Good groundwork. It's fun. It's rough. It's hard to get used to locking and holding, like I said. My only gripe with BJJ is that it has no real means of dealing with multiple opponents--which is one part of martial arts I really like, even if it's disturbingly hard.

Wing tsun:

Wing tsun is a very nice striking art. It requires a lot of finesse, speed, control, and co-ordination. And, thus, it develops those aspects of your physical capabilities.

Wushu:

"Wushu" is a broad term for chinese martial arts. It can be sport-focused, with the emphasis on forms, flashiness, and fun. Or it can be very traditional, with the emphasis on, basically, getting stronger, faster, tougher, more skilled, and with a repotoire of incredibly effective techniques. Matter of personal preference;either can be great. Also a matter of style; there are LOTS of styles of Wushu. Fujian White Crane is in some ways similar to Wing tsun--lots of finesse and control. There are both Northern and Southern Praying Mantis styles, each with it's own distinctions. There is Monkey Kung fu, unpredictable and complex. And those are just the beginning...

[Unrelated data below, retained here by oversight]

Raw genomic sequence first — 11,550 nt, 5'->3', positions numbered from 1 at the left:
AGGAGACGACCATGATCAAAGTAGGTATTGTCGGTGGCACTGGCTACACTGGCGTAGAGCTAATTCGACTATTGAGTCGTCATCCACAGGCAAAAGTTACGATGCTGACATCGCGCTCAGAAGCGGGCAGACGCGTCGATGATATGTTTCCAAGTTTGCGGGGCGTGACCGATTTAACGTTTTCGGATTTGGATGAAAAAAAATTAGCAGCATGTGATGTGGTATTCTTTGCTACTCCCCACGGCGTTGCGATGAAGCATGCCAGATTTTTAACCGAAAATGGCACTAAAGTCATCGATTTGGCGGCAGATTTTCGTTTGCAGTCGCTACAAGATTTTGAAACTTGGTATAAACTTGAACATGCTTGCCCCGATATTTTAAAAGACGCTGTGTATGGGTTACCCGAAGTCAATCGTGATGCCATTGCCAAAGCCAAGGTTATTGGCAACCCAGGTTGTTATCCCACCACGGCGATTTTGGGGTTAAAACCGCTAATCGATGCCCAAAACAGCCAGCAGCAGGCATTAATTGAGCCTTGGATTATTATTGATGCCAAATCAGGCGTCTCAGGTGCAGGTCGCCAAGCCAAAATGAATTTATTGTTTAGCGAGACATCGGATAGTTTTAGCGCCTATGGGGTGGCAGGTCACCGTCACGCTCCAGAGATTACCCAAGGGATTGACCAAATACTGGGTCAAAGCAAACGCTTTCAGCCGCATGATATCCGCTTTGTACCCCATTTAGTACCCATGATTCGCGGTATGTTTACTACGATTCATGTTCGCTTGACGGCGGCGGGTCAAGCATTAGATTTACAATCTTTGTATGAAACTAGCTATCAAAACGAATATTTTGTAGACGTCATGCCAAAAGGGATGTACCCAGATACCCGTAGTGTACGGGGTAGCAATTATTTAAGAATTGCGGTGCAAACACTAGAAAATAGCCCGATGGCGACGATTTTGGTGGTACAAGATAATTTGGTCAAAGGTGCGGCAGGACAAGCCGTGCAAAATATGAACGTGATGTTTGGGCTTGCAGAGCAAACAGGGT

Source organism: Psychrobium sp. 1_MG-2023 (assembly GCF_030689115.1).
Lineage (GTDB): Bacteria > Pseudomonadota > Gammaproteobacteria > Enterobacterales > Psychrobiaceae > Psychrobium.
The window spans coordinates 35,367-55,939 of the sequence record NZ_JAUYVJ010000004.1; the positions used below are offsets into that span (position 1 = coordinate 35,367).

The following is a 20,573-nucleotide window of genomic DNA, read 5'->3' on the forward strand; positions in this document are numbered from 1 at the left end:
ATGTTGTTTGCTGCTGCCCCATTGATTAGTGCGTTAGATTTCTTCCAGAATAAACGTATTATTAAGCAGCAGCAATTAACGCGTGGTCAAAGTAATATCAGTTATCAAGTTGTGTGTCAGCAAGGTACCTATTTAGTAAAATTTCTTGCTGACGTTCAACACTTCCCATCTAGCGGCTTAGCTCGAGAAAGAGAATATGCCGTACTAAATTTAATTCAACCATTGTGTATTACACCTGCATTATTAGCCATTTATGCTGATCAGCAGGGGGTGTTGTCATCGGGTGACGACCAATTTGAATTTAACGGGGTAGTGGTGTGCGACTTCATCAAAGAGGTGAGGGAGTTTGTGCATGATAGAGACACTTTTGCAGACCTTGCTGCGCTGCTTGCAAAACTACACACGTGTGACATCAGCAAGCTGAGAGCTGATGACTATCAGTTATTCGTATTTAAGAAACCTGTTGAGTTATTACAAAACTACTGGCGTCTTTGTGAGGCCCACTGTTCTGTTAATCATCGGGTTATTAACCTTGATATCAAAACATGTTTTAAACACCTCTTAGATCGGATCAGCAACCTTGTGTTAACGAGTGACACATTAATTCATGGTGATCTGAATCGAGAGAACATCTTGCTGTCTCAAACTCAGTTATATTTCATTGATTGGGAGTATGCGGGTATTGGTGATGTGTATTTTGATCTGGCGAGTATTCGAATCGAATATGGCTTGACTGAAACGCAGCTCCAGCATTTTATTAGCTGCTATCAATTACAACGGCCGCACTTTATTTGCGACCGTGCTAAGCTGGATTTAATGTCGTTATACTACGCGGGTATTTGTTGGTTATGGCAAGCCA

Capoeira:

Capoeira is a brazilian martial art with the emphasis on kicks, take-downs, reading body language, unpredictability, and dodging rather than flat-out blocking. It can be effective, although there are certain techniques that are only there for training/display purposes. It comes in three varieties; Angola, which is closer to the ground and in which the emphasis is on clever planning, Regional, in which the emphasis is on speed, reflexes, and athletic ability, and contemporeana, a broad term denoting schools which seek to combine the best of both main styles. It is an EXTREMELY good workout, too; by twenty minutes into the first class, you will feel the strain.

...well, it depends on the teacher, but that was how it was for me--and i'm in pretty good shape.

 
All those Martial arts are complitely useless for real fighting except Brazilian Jiu-Jitsu which in fact has very few things in common in the other MA listed.
 
Aikido pracitioners never tried to challenge other martial artists emphasizing that physical fight is not important. Some styles of Aikodo though like Yoshinkan have some effective aspects but it should be trained in combination with striking techniques.
 
Sole Taiekwondo pracitioners were many times badly beaten  by Kick-boxers, boxers and thai-boxers, though Taekwondo gives excellent physical shape and basis on which you can build necessary fighting skills like Thai boxing. However, Taekwondo techniques per se are useless on the street.